It is inexplicable that hunting this pheasant is so popular. The hunt is, in a word, difficult. Ringnecked pheasant roosters have long spurs on the lower part of their legs.
These sharp implements are capable of injuring dogs and hunters alike. The spurs are actually designed for territorial battles with other roosters, which is small consolation to the poor black lab that gets badly scratched while working. This pheasant is smart enough to run when startled, instead of just taking to the air. This could be a sign of learned behavior or evolution. Perhaps the pheasants believe that taking off immediately is a good way to get shot by hunters. They can detect ground vibrations that hunters cannot. They also have excellent eyesight and good hearing. In short, they definitely know you are there before you know they are. They are also smart enough to stay put in dense cover unless they are sure you see them, or you step on them.
They usually live their entire lives within about a half mile radius, so they know the terrain intimately. A typical rooster can be up to three feet from head to tail and weigh up to three pounds. The hen has a shorter tail and weighs slightly less. The hen is drab and brown, and illegal to hunt in most states. The rooster, on the other hand, is beautifully colored. They display purple, blue, copper, and a bright dark green. Perhaps it is these beautiful colors which make the ring-necked pheasant such a popular target among hunters. Pheasants will generally flock together if they are able to find food and thick cover.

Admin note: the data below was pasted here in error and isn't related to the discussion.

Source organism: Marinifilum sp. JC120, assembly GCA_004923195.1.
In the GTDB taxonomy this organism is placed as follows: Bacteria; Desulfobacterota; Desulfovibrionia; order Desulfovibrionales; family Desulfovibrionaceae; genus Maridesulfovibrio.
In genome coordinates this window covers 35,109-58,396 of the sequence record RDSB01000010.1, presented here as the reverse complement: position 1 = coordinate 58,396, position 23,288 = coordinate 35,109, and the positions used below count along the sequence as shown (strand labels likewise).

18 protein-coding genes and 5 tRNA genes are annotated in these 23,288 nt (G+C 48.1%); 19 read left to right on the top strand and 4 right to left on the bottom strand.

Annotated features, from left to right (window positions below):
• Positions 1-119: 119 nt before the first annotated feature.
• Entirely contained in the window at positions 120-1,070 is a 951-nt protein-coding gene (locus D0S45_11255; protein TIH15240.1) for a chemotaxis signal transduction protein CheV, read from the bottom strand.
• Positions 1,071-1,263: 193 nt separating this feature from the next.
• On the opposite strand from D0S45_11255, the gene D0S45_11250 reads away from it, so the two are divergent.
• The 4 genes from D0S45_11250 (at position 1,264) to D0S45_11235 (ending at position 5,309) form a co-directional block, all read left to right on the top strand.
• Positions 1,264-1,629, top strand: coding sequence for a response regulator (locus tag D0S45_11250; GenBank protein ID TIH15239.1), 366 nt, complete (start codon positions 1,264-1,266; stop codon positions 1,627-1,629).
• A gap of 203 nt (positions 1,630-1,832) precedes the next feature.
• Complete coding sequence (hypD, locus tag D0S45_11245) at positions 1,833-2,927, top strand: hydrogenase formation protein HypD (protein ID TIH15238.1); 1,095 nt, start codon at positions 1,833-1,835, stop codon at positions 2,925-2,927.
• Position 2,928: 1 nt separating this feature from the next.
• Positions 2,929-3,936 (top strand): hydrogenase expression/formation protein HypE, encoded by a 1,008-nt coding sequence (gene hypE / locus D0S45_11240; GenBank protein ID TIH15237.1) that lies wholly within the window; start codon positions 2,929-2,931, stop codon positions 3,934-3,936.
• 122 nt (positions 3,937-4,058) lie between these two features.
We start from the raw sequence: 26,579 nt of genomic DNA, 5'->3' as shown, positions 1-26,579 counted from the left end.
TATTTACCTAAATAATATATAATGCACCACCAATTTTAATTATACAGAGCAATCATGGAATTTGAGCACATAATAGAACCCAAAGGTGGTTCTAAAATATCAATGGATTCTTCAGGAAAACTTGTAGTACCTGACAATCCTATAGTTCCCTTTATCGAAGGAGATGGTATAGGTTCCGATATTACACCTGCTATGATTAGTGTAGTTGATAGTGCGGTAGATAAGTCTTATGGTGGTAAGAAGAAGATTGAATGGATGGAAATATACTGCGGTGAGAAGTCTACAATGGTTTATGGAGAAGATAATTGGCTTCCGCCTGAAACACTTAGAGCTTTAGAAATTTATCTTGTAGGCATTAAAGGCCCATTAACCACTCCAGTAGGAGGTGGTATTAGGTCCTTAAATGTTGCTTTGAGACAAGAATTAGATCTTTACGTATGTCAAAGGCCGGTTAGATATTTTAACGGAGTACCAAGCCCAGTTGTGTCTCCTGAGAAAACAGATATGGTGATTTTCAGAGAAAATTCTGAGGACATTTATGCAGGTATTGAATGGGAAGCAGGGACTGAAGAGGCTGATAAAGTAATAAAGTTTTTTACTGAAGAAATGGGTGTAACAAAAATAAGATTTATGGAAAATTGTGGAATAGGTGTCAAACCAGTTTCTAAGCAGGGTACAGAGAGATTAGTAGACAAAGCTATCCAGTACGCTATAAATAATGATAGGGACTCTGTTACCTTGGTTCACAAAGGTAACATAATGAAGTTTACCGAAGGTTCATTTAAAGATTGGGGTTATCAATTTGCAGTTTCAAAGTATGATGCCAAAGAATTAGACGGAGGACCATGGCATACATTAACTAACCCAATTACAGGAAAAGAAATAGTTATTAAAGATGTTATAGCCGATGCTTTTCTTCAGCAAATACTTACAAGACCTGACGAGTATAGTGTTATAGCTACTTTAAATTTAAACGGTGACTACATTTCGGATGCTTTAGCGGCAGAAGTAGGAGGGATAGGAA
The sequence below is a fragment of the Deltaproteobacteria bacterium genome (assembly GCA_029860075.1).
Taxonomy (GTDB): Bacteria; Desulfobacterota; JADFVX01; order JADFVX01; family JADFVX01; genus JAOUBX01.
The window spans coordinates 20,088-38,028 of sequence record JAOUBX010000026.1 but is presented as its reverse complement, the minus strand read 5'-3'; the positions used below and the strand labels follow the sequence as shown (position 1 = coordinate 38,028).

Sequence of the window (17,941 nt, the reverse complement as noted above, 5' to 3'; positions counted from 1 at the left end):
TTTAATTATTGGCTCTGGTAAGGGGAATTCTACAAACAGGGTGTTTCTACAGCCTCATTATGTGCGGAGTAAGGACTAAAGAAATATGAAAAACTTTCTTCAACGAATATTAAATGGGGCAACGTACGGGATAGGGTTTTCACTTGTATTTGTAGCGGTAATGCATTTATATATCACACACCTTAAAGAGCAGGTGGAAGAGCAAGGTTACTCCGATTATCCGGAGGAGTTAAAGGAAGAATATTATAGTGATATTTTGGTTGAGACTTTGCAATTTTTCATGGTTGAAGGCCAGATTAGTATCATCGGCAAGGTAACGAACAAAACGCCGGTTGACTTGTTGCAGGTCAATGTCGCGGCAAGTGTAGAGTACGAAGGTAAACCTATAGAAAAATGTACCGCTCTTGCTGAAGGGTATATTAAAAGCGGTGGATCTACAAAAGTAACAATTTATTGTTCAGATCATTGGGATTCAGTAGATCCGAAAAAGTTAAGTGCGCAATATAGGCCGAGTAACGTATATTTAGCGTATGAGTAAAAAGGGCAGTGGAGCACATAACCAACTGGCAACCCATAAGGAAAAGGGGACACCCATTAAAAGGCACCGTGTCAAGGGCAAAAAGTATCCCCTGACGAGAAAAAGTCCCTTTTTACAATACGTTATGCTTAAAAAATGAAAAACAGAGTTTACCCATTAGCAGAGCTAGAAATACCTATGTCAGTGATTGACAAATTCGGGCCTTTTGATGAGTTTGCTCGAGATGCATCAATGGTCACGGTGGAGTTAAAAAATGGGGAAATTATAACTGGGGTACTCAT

These flocks may contain several hundred pheasants. The bird’s average lifespan is less than one year, with 70% of pheasants not surviving from one year to the next. This number is constant even where they are not hunted. For that reason alone, the number of pheasants allowed to be hunted and killed is high compared to other birds. The ideal areas for pheasants to thrive are in agricultural fields of corn, wheat, or milo.
They will find cover in the thick brush along fence rows, ditches, streams, and marshes. Hunting pheasants is often done with at least two hunters working together. One “driver” and his dog will work the thick weedy cover where the birds are likely hiding. His partner will be stationed at the end of the row of cover with his rifle. The second hunter is referred to as a “blocker.” The pheasants will, hopefully, take flight as targets. However, they are almost as likely to run on the ground to denser cover on steep draws. This is when a retrieving dog becomes almost invaluable. Only a determined dog with the scent of his prey will be able to bring out a pheasant in the thick brush.